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TTP/A is a time-triggered real-time fieldbus protocol used for the interconnection of low-cost smart transducer nodes. In contrast to the Time-Triggered Protocol (TTP), which is a high-speed, fault-tolerant communication network intended for safety critical applications (SAE class C), TTP/A provides a low-speed (below 1 MB/s), low-cost protocol suitable for non-critical applications like car body electronics (SAE class A).

TTP/A node based on an AVR AT90S4433 with a distance sensor attached


Time-triggered means that all actions are scheduled at predefined times. The schedules are repeated periodically for a predictable repetitive behavior. This is for sensor or actuator applications and closed control loops, where arbitrary message delays worsen or even invalidate the result.[1]


The TTP/A protocol implements a communication layer and data access according to the Object Management Group smart transducer Interface standard which was published in late 2002.[2] The interface to each transducer is known as an Interface File System (IFS), that includes both real-time data, as well as configuration and node management features. The IFS makes it possible to share data between different TTP/A clusters in a transparent fashion, so that for the application no distinction between data from local and remote nodes is made. The TTP/A protocol does not require special controller hardware and can be implemented on any standard embedded microcontroller. An open-source implementation exists for the Atmel AVR architecture. Like the fault-tolerant time-triggered protocol TTP, TTP/A follows the time-triggered paradigm featuring a clock synchronization and predefined time-triggered schedules for communication and execution of tasks. Thus, TTP/A communication implements a strict time division multiple access (TDMA) scheduling. TTP/A can be used as a sub-bus for a higher-performance and more dependable real-time systems,[3] or to provide transducer data to a Linux system in a soft-real-time fashion. TTP/A was used in applications such as an intercommunication system for mobile robots.

TTP/A is a time-triggered protocol used for the communication of one active master with or among smart transducer nodes within a cluster. This cluster is controlled by the master, which establishes a common time base among the nodes. In case of a master failure, a shadow master can take over control. Every node in this cluster has a unique alias, an 8 bit (1 byte) integer, which can be assigned to the node a priori or set at any time via the configuration interface.

Periodic time-triggered schedule[edit]

Breakdown of the TTP/A communication scheme

TTP/A communication is organized into rounds separated by inter round gaps (IRG). The TTP/A bus is inactive for at least 13 bit times during each gap. A TTP/A round consists of one or more frames. A frame is a sequence of bytes transmitted by one node. A byte is transmitted in a slot consisting of 13 bit cells: one start-bit, eight data-bits, one parity, one stop-bits and a two bit cell wide inter byte gap. The rounds are independent from each other. Every round starts with a fireworks byte sent by the master. The arrival of the fireworks byte is a synchronization event for every node in the cluster and identifies the round. According to the specification of the selected round, the fireworks frame is followed by data frames of specified length from the specified nodes. Each such frame is described by an entry in the round descriptor list (RODL) in the file-system of the sender and the receiver(s). Because the slot position at which each communication action takes place is defined a priori, no further bus arbitration is necessary.[4]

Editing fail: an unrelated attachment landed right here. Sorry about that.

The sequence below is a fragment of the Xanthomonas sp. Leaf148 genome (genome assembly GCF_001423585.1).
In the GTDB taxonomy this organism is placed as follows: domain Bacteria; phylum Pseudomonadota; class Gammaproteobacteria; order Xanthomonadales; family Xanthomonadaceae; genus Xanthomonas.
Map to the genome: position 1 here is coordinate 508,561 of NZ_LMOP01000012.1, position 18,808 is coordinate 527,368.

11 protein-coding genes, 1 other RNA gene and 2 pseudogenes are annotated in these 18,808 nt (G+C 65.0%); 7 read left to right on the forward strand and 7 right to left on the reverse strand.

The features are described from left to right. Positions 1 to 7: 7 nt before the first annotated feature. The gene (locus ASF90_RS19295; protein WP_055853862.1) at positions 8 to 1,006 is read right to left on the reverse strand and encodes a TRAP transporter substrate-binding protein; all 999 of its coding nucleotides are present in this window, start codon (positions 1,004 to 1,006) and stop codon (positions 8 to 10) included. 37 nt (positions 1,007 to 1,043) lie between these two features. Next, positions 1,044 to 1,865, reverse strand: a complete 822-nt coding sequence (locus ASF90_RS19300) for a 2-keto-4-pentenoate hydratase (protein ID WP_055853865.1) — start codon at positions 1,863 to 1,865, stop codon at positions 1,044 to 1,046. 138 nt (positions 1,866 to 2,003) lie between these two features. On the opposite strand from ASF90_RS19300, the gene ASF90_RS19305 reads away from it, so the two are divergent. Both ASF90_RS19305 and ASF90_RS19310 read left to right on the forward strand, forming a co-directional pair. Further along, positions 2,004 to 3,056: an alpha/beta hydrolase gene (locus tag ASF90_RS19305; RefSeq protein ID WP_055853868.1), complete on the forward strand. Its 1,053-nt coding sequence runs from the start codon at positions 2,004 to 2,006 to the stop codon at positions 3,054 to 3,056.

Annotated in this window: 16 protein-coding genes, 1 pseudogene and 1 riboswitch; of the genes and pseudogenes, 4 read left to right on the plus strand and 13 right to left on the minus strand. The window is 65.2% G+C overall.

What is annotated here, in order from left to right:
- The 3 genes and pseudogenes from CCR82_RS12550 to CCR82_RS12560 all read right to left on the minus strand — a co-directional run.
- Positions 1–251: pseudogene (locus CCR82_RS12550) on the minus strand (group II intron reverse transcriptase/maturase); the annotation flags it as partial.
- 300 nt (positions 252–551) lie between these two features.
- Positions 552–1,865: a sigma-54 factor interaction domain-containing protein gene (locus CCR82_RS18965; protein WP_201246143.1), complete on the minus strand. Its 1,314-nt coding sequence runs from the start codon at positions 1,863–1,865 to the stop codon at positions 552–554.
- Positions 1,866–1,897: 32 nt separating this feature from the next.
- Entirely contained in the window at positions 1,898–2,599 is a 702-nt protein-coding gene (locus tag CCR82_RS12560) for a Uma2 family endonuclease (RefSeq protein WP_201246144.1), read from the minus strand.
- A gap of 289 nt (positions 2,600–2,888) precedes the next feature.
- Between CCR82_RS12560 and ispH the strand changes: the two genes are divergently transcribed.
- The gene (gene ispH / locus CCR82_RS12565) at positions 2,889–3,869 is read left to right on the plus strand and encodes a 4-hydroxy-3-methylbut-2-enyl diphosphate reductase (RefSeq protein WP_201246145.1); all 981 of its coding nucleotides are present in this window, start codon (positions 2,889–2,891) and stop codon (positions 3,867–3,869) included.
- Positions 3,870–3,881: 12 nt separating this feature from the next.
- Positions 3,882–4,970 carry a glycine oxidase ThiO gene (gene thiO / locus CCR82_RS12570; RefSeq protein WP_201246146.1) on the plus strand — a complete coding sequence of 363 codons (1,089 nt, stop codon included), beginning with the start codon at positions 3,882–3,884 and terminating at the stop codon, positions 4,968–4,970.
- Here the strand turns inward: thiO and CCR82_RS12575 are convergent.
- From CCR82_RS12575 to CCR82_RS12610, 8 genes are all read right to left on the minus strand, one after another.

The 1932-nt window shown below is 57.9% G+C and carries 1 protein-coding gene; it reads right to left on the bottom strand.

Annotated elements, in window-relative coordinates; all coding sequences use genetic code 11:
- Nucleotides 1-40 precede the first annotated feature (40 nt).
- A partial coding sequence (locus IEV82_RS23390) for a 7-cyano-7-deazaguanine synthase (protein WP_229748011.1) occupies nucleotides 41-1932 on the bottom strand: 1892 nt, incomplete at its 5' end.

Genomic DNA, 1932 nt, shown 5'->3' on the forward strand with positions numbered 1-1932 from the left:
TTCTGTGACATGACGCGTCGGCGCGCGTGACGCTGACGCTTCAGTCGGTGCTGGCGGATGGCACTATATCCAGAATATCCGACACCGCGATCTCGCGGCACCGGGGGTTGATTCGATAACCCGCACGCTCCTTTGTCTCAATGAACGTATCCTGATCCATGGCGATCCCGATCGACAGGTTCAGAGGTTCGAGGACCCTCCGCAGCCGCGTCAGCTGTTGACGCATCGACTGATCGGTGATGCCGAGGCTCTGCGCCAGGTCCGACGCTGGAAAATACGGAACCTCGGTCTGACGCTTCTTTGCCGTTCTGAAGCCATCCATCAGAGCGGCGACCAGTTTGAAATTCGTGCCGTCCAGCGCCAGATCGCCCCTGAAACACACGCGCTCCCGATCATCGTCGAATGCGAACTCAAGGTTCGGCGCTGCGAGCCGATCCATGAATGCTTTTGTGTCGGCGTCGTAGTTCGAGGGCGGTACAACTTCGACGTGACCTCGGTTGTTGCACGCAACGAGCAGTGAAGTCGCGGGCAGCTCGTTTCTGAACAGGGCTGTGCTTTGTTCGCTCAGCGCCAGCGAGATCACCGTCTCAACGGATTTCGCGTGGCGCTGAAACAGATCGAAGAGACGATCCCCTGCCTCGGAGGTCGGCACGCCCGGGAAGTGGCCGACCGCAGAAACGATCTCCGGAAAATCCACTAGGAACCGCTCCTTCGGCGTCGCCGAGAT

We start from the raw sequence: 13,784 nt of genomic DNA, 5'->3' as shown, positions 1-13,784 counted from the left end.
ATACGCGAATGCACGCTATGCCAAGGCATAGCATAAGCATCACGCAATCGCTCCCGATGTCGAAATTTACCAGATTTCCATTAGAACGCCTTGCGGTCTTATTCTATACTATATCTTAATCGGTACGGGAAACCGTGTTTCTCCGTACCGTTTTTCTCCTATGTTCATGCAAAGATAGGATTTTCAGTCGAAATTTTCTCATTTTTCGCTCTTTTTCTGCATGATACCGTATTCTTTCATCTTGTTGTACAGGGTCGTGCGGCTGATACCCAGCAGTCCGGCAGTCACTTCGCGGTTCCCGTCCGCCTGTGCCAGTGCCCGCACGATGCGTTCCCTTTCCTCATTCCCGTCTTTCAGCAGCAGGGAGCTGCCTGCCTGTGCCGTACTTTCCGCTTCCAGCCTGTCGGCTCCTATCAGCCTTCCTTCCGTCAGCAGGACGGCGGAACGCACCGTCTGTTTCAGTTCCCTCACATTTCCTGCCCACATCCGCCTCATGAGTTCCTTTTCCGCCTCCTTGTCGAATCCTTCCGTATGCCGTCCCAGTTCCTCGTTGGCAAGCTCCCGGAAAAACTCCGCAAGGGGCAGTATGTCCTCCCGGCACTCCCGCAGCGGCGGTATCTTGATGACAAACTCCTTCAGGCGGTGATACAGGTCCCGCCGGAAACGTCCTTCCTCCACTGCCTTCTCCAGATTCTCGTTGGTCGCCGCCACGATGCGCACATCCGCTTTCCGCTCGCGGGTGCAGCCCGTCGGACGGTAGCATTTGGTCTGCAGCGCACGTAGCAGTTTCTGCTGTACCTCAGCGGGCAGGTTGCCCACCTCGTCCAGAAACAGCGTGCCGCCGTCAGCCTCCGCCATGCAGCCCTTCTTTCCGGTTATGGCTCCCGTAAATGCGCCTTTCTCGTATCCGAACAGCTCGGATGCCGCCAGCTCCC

The transmission frames are based on universal asynchronous receiver/transmitter (UART) frames. This allowed the protocol to be implemented using microcontrollers featuring a standard UART module. For low transmission rates, also a software-based implementation without a hardware-supported UART is possible.

Several papers were published by researchers at the Vienna University of Technology on TTP/A from 1994 through 2006 by Hermann Kopetz and Wilfried Elmenreich.[4] A related protocol called TTP/C was also described in 2003.[5]


  1. ^ Elmenreich, Wilfried (2006). "Time-triggered smart transducer networks" (PDF). IEEE Transactions on Industrial Informatics: 2(3):192–19971–77. doi:10.1109/TII.2006.873991. 
  2. ^ "Smart Transducers: OMG Formally Released Versions of SMART". Open Management Group. 1 January 2003. Retrieved 19 June 2013. 
  3. ^ Kopetz, Herman; Holzmann, Michael; Elmenreich, Wilfried (2000). "A Universal Smart Transducer Interface: TTP/A" (PDF). 3rd IEEE International Symposium on Object-oriented Real-time distributed Computing (ISORC 2000): 71–77. doi:10.1109/ISORC.2000.839507. 
  4. ^ a b "TTP/A Protocol, Specification, and Tools". Archived from the original on 10 February 2012. Retrieved 28 August 2013. 
  5. ^ Elmenreich, Wilfried; Ipp, Richard (2003). "Introduction to TTP/C and TTP/A" (PDF). Proceedings of the Workshop on Time-Triggered and Real-Time Communication Systems: 1–9.